Courtesy: John Basho Pou

The Supreme Court’s ruling bearing people having more than two children entry into Panchayats and Zilla parishads in Haryana very recently has brought alive the Govt. population slogan of the 70s and 80s ‘Hum Do Hamare Do‘ and called the attention of the Elected Representatives to set an example for the commoners. And other states like Rajasthan, Maharasthra and Madhya Pradesh have already brought legislation on the two-child norm. Some states are also offering incentives for promotion of two-child norm as a measure of achieving population stabilisation.

Since the socio-economic development of India has been hindered by ever-increasing population i.e. 1,027 millions of people as per the 2001 census. The Central Govt. has been trying to stabilise the population growth, despite stiff opposition faced from various politicians ,National Human Rights Commission and women organization etc.

Is this population norm relevant to our society where a large sized family is traditionally or religiously considered as a pride of a family and gift of God? Is the policy trying to deprive us of our right to privacy, family pride and confidentiality by interfering our private family domain? Possibly, our response to central population norm would probably be: “Every citizen has the right to choose the number of children he or she has. Therefore elected representatives are not different. Children or no children, the only condition imposed on elected leaders should be to deliver on Poll promises. We determine our family size based on our own needs, not because of the number of children anyone else has.”

Obviously it is to some extent. But we also need to take a closer look at those problems created by our over-sized family or community. No one can deny the fact that our society is rife with problems and backwardness of every kind and most of these are contributed to, in one way or the other, by the average large- sized families. Parents are unable to provide a proper care to every child. Hence child growth, development and nutrition are hampered, health problems like infectious diseases are plentiful. The problem of poverty with its ever-branching evils, the burden of unemployment , sub standard quality of life, lack of quality education, etc. are all stemmed from it. Quality education for every child becomes a far cry for many, resulting in unemployment, frustration, drug abuse , wrong career moves etc.

We cannot shy away from the factual revelation that size of a family in our society today is not smaller than our forefather’s. It’s because of illiteracy, traditions, customs and wrong notions among the parents. Many are still unaware while several others are misguided about the practice of the small sized family. Sons are still preferred and considered a must in a family. Many parent are ridden with the strong belief that children are God’s gifts and therefore preventing their births is equated to murder or a sin. Yes. Procreation is God’s greatest blessing upon men and children are definitely one of the best gifts of God. Now keeping the truth in mind, let us remember that God has endowed men with the mind and intellect to think, the will to choose and the wish to lead a healthy, good and wholesome life while on earth. Of course terminating a life already in existence is akin to murder. So I feel it is more sinning for parents whose children (God’s gifts) are being deprived of healthy and wholesome happy life and succumbed to all kind of diseases than when some births are prevented or avoided and lead a small happy family.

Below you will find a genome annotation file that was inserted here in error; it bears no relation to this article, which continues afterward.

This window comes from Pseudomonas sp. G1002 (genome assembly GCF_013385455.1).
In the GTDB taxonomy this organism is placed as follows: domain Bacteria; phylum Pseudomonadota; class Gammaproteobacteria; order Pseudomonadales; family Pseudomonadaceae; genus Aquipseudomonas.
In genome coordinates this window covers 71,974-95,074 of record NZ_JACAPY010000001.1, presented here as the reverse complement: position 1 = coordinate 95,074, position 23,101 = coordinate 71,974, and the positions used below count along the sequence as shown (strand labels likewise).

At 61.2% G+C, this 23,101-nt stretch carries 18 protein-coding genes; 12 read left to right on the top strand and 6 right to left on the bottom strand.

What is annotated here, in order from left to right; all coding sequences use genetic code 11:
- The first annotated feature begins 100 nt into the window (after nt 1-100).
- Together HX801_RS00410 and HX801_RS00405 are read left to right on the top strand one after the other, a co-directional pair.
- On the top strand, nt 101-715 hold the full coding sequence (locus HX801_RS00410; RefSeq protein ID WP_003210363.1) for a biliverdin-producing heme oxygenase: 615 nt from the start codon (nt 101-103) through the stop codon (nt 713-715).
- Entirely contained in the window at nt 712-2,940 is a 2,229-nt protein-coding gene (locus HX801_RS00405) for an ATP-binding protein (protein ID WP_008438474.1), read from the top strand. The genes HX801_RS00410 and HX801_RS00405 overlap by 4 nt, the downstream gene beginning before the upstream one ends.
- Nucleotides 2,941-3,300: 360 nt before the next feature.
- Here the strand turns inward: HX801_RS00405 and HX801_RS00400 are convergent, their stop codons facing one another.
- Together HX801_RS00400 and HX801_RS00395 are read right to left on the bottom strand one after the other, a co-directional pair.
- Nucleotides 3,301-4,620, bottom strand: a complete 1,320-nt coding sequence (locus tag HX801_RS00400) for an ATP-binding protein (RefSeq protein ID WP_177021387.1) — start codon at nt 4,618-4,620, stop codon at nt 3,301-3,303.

World Health Organisation (WHO) defined ‘the Family Walfare Programmes’ as “a way of thinking and living that is adopted voluntarily upon the basic of knowledge, attitude and responsible decision by individuals and couples , in order to produce the health and welfare of the family group and then contribute effectively to the social development of a community or a country”. Certain objectives of family planning are:

  • Avoid unwanted births.
  • Bring about wanted births.
  • Regulate the intervals between pregnancies.
  • Control the time at which births occur in the age of the parents and
  • Determine the number of children in a family.

Thus we see that family planning is not synonymous with birth control of sterilization as misunderstood by many. It is rather a comprehensive effort at attaining a better quality of life by adopting a small- family norm. Family panning has emerged focus of international concern, as basic human right and a component of family health and social welfare. We have running behind for too long. Let us catch up and start to run with the rest of the world. After all ‘a small family is a happy family’.


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